The ‘road of life’ is critical to battered city of Sievierodonetsk
By Matthew Mpoke Bigg
In ordinary times, there’s little that is remarkable about Ukraine’s route T1302, a stretch of pavement that cuts through farmland and small villages and connects two cities in the country’s southeast. With one of those cities now under an onslaught of Russian firepower, the road has taken on far greater significance, as a key to survival.
One regional governor even calls it the “road of life.”
Each day, Russian forces pummel route T1302 with artillery. Their goal is to cut the cord that runs northeast from the city of Bakhmut in Donetsk province for around 43 miles to the besieged city of Sievierodonetsk in the neighboring province of Luhansk and gives supplies a way in and fleeing residents a way out.
The road runs through the city of Lysychansk, which is also under attack, and across the Seversky Donets River before entering Sievierodonetsk on the river’s eastern bank. Russian artillery has pounded the city for weeks, shattering buildings and killing civilians.
“Sievierodonetsk is barely alive,” said Serhiy Haidai, head of Ukraine’s military administration in Luhansk, adding that the city has become the epicenter of the war. He said that one woman died Saturday and 13 high-rise buildings were damaged by shelling.
Russian forces also killed two civilians in fresh fighting on the highway, he said Sunday, adding, in a post on the Telegram messaging app, that Ukrainian forces had successfully repulsed an enemy attack on the “road of life.”
In recent weeks, the battle for Sievierodonetsk has assumed an outsized importance in the four-month war. Russia’s failure to quickly capture the capital, Kyiv, in the early weeks of the conflict, or Ukraine’s second-largest city, Kharkiv, has forced it to focus on the eastern Donbas region, where it has held significant territory since 2014.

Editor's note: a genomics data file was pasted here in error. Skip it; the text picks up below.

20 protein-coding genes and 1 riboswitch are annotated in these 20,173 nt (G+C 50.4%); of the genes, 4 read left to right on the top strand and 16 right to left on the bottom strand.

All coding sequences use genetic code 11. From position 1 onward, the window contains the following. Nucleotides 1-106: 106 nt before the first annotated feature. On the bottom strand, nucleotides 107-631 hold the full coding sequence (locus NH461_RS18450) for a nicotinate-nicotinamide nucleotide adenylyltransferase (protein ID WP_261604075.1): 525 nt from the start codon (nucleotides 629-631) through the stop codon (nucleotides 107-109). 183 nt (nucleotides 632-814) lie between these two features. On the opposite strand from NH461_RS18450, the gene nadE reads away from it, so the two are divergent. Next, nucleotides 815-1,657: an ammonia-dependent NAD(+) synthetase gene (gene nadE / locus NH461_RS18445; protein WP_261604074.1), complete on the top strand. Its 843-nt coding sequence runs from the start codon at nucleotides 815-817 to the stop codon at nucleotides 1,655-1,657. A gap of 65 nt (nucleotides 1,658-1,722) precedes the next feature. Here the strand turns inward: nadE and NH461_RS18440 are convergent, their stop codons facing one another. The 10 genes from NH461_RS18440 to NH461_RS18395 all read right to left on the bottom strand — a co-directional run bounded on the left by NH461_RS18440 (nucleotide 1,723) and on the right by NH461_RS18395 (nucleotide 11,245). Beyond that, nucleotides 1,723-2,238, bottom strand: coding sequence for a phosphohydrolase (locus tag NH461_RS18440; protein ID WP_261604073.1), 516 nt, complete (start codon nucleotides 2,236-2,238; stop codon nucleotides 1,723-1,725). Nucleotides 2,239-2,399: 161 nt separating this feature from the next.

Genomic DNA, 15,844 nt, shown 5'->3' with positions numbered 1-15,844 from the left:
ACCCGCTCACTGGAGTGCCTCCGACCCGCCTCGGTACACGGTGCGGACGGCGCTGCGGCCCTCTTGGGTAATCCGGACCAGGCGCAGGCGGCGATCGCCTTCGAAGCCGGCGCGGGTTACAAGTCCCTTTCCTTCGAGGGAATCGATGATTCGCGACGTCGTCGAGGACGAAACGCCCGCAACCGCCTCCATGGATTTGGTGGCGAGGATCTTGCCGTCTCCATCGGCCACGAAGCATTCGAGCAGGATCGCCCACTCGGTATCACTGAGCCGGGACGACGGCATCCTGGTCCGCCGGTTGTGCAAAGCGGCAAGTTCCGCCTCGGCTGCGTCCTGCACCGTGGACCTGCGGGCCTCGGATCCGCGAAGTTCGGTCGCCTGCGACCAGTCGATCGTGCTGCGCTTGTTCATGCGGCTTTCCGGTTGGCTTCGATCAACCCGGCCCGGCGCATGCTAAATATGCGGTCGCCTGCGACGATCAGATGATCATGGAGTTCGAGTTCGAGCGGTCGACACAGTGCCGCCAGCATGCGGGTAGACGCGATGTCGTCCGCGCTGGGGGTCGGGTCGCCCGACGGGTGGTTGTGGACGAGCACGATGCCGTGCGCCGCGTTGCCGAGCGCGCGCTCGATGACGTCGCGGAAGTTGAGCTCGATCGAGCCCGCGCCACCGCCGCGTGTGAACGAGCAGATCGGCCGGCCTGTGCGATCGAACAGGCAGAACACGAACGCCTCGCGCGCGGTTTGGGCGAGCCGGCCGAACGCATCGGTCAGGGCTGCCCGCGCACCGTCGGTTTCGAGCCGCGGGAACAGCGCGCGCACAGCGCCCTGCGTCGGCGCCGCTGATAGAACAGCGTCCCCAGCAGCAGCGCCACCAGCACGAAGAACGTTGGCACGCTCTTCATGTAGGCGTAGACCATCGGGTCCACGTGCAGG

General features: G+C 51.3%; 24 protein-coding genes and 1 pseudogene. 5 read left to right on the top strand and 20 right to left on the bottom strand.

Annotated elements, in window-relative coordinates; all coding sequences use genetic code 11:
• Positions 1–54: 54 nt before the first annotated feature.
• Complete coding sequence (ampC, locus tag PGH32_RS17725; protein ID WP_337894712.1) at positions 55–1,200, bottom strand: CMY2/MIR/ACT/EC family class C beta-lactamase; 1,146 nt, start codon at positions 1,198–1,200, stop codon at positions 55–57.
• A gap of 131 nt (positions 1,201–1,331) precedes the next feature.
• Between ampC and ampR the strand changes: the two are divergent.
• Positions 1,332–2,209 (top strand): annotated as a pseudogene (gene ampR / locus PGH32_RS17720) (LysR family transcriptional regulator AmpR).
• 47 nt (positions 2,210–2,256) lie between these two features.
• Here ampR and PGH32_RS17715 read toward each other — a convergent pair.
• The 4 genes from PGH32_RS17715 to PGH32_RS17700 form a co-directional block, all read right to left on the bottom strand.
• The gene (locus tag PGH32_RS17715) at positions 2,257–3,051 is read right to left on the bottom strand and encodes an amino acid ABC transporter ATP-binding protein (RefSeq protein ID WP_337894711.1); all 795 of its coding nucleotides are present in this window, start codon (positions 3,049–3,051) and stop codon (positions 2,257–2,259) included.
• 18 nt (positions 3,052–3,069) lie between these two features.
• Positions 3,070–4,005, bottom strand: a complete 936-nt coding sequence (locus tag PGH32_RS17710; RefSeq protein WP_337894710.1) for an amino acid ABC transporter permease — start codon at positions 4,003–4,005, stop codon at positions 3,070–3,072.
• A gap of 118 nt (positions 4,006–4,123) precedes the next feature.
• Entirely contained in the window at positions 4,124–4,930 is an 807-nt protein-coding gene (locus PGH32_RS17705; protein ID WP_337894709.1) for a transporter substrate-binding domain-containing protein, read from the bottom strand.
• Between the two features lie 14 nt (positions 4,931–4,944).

Taking Sievierodonetsk would give Russia full control of Luhansk province, which along with neighboring Donetsk province makes up the Donbas. The Institute for the Study of War, a Washington think tank, described the battle for Sievierodonetsk as central to President Vladimir Putin of Russia’s military objectives but a spurious goal that could ultimately serve as a turning point.
Putin is “now hurling men and munitions” at Sievierodonetsk “as if taking it would win the war for the Kremlin. He is wrong,” the institute said in a report Sunday.
“When the battle of Sievierodonetsk ends, regardless of which side holds the city, the Russian offensive at the operational and strategic levels will likely have culminated, giving Ukraine the chance to restart its operational-level counter offensives to push Russian forces back,” the report said.
Since Friday, Russian forces have held the Mir hotel, which is in the northeast of Sievierodonetsk, as well as the nearby bus station, giving them a foothold in the city itself. Street battles with Ukrainian forces have ensued, compounding the misery for the city’s civilian population which, for weeks, has been cowering in basements or bomb shelters to avoid relentless shelling.
Pictures posted on Telegram show dozens of shattered apartment blocks.
But analysts say that Moscow’s assault began before the city was fully encircled. The failure to cut off Ukraine’s route T1302 is key to doing so.
Analysts say that Ukrainian forces will likely have to decide at some point to withdraw from Sievierodonetsk in order to preserve their forces, making it all the more imperative that the “road of life” remains open.